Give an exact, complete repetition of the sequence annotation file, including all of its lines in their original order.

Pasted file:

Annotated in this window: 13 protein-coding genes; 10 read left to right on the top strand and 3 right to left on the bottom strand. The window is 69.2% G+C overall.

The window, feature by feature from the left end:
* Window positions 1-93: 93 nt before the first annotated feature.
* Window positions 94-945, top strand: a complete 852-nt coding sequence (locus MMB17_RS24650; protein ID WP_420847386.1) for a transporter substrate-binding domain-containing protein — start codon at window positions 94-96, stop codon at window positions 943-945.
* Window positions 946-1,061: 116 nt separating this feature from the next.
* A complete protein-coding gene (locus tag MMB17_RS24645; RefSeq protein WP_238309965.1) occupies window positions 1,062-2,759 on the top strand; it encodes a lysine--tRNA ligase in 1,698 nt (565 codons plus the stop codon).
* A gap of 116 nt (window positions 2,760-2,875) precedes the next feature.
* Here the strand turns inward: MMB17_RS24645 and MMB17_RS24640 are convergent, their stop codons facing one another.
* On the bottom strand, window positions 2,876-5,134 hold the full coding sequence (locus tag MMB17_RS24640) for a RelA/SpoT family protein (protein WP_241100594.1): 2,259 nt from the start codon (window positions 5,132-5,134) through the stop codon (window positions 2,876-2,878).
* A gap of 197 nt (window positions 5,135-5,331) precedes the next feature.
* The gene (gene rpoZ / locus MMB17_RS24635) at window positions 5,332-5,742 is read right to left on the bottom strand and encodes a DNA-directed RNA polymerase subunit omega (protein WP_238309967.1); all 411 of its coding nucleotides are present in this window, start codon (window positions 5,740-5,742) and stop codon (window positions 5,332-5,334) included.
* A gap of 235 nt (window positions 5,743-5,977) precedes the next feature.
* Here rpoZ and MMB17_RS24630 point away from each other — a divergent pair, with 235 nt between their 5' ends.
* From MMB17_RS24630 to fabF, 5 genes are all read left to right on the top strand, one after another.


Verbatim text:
Annotated in this window: 13 protein-coding genes; 10 read left to right on the top strand and 3 right to left on the bottom strand. The window is 69.2% G+C overall.

The window, feature by feature from the left end:
* Window positions 1-93: 93 nt before the first annotated feature.
* Window positions 94-945, top strand: a complete 852-nt coding sequence (locus MMB17_RS24650; protein ID WP_420847386.1) for a transporter substrate-binding domain-containing protein — start codon at window positions 94-96, stop codon at window positions 943-945.
* Window positions 946-1,061: 116 nt separating this feature from the next.
* A complete protein-coding gene (locus tag MMB17_RS24645; RefSeq protein WP_238309965.1) occupies window positions 1,062-2,759 on the top strand; it encodes a lysine--tRNA ligase in 1,698 nt (565 codons plus the stop codon).
* A gap of 116 nt (window positions 2,760-2,875) precedes the next feature.
* Here the strand turns inward: MMB17_RS24645 and MMB17_RS24640 are convergent, their stop codons facing one another.
* On the bottom strand, window positions 2,876-5,134 hold the full coding sequence (locus tag MMB17_RS24640) for a RelA/SpoT family protein (protein WP_241100594.1): 2,259 nt from the start codon (window positions 5,132-5,134) through the stop codon (window positions 2,876-2,878).
* A gap of 197 nt (window positions 5,135-5,331) precedes the next feature.
* The gene (gene rpoZ / locus MMB17_RS24635) at window positions 5,332-5,742 is read right to left on the bottom strand and encodes a DNA-directed RNA polymerase subunit omega (protein WP_238309967.1); all 411 of its coding nucleotides are present in this window, start codon (window positions 5,740-5,742) and stop codon (window positions 5,332-5,334) included.
* A gap of 235 nt (window positions 5,743-5,977) precedes the next feature.
* Here rpoZ and MMB17_RS24630 point away from each other — a divergent pair, with 235 nt between their 5' ends.
* From MMB17_RS24630 to fabF, 5 genes are all read left to right on the top strand, one after another.